–post by Molly
As the year comes to a close, it is time to compile as many lists as possible of our favorite books of the year. Here are my top ten – you’ll see quite a bit of overlap between my top ten international list and this one, but I’ll also profile a few books from inside the states. You may notice a paucity of female authors – one of my New Year’s resolutions is to read more female mystery writers, so you will see more on the list next year. The following books are in no particular order of preference – all are equally fantastic.
1. In The Morning, I’ll Be Gone by Adrian McKinty
McKinty brings his Troubles Trilogy to a (literally) explosive close as Detective Sean Duffy gets assigned by British secret service to track down an old classmate turned IRA bigwig.
2. The Fever by Megan Abbott
Abbott takes on middle class paranoia and the dangerous lives of adolescent girls in this modern update to the Salem Witch Trials. Teenage girls are falling ill in a small, polluted New England town and parents, teenagers, and the CDC work to find the cause before the contagion can spread.
3. Laidlaw by William McIlvanney
McIlvanney wrote this early Tartan Noir in the mid-1970s, and several decades later, it’s back in print and available on our shelves. DI Laidlaw is a dour but compassionate man, working to find a criminal and put him in custody before a murdered girl’s family can take their own revenge.
4. The Day of Atonement by David Liss
Liss takes a break from his Benjamin Weaver character to take us into a stand-alone tale of revenge best served cold – a Jewish Count of Monte Cristo, if you will. A young converso, after fleeing to England, embraces his Jewish heritage and returns to Lisbon to visit revenge upon the inquisitor who betrayed his family.
5. The Good Life by Frank Wheeler
Wheeler takes us deep into the messed-up head of a corrupt Nebraskan sheriff taking control of the drug trade in his small town. As the body count got higher, my willingness to ever visit rural Nebraska got steadily lower. But hey, that’s what people think of Texas, too.
6. Ghost Month by Ed Lin
Ed Lin sets his latest novel in Taipei’s historic Night Market as a college dropout/food vendor tries to find out who killed his ex- girlfriend. Full of vast conspiracies, bizarre foods, and a whole lot of Joy Division lyrics, Ghost Month is the best kind of international noir.
7. Last Winter, We Parted by Fuminori Nakamura
A reporter is assigned to write a book on a photographer imprisoned for burning his models alive in a quixotic attempt to capture their essence. As the reporter learns more about the photographer and the photographer’s sister, he begins to question the nature of reality while at the same time getting ever closer to discovering the pair’s nefarious secrets. The most literary noir I’ve read this year.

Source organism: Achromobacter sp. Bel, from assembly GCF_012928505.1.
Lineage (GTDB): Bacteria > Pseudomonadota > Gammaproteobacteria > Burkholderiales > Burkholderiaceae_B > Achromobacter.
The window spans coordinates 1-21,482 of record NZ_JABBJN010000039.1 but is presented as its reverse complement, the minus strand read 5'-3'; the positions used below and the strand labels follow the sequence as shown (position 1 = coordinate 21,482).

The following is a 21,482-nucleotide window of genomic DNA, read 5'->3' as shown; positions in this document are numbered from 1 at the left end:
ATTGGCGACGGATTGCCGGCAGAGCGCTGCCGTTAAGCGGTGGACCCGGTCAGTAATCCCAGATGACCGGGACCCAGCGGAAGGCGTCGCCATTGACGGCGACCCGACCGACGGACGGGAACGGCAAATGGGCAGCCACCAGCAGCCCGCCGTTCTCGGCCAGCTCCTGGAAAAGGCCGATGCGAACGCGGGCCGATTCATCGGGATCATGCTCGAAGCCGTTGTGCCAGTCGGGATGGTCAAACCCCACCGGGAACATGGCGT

8. Rose Gold by Walter Mosley
Walter Mosley’s long-running protagonist Easy Rawlins returns to the page in this wild romp through the swinging sixties and the nascent Black Power movement. Mosely creates a sympathetic portrayal of characters marginalized by society and once again immerses us in his diverse vision of historic Los Angeles.
9. The Black Hour by Lori Rader-Day
This was my favorite debut of the year. Rader-Day crafts an intricate mystery set in the echoing halls of the Ivory Tower, addressing school violence, battles over funding, and just about every other collegiate controversy you can name. I can’t wait to see what she does next.
10. The Final Silence – Stuart Neville
Stuart Neville has actually written a believable serial killer narrative set in Northern Ireland and seamlessly integrated into the history of the Troubles. I thought it couldn’t be done, and I was wrong. Thank you, Mr. Neville.
Honorable Mention: The Secret History of Las Vegas, by Chris Abani
I just started reading this one, so I don’t want to put it on the official list, but judging by the first ten pages, this will be one of the most beautifully written mysteries I have ever read. Given the psychopathic crimes, conjoined twins, and Las Vegas setting, this will also be one of the creepiest.
Copies of each book are available on our shelves and via bookpeople.com.